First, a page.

to me and thank God too!
i am sorry to hear of mother's bad burn with the fish. Such an experience puts one off fish and that would be a pity if it does that. Anyhow by the time I get your letter informing me of it I have the satisfaction of knowing that she is better again.
Congratulations to Anna on her progress.
I got a "Methodist" with all my screed on 'Lights Out ' in it. I almost forget writing it. It seems so strange now. It was just the expression of a mood caused by those experiences and that claimed an utterance. Anyhow if it does anyone any good I am thankful.
Anna may be pleased with the enclosed letter coming to Australia with me 'apres la guerre' is one of the jokes Lucienne & I have together. I hope Anna will write to her, she is a nice simple little thing though not smart in any way her French sometime may not help Anna. All the same the interchange is interesting.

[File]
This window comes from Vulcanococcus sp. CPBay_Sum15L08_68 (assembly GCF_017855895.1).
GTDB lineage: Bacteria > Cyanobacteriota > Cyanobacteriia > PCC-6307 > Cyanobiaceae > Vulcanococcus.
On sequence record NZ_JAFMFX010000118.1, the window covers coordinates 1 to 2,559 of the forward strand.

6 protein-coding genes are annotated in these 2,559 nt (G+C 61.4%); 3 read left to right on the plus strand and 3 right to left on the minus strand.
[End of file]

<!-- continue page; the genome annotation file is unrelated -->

Tell Ol one more day gone & I am still at it in good health. I wrote her yesterday. Good fun in our trenches last night but I can't tell.
Monday July 3 1916
A few hurried lines of not much general information. It is possible that postal communications so far as our H2 is concerned may be dismissed for a couple of weeks so if I miss a mail don't get alarmed. We dodge about here and there and possibly may dodge again soon and that always means things accumulating and being held up. So no news will not alarm you at all. I know.
I saw Leo this week and he is getting on well. He is in a good safe spot at present and seemed to be enjoying his life all right. I haven't seen Walter for a week or so and then just as he passed our place on the way to some lecture or meeting. He is quite well.
I wish I could write all that takes place but I may transgress the Censorship and I don't want to do that. Now and again we see in the paper like
you no doubtless so "we destroyed 5 Lite balloons today" Well we see that going on here and it is rather thrilling. One night I saw 19 battle planes of ours returning from some raid. It was a great sight. Next night I saw another great company and a fight thrown in. Our airmen are just superb without any qualification.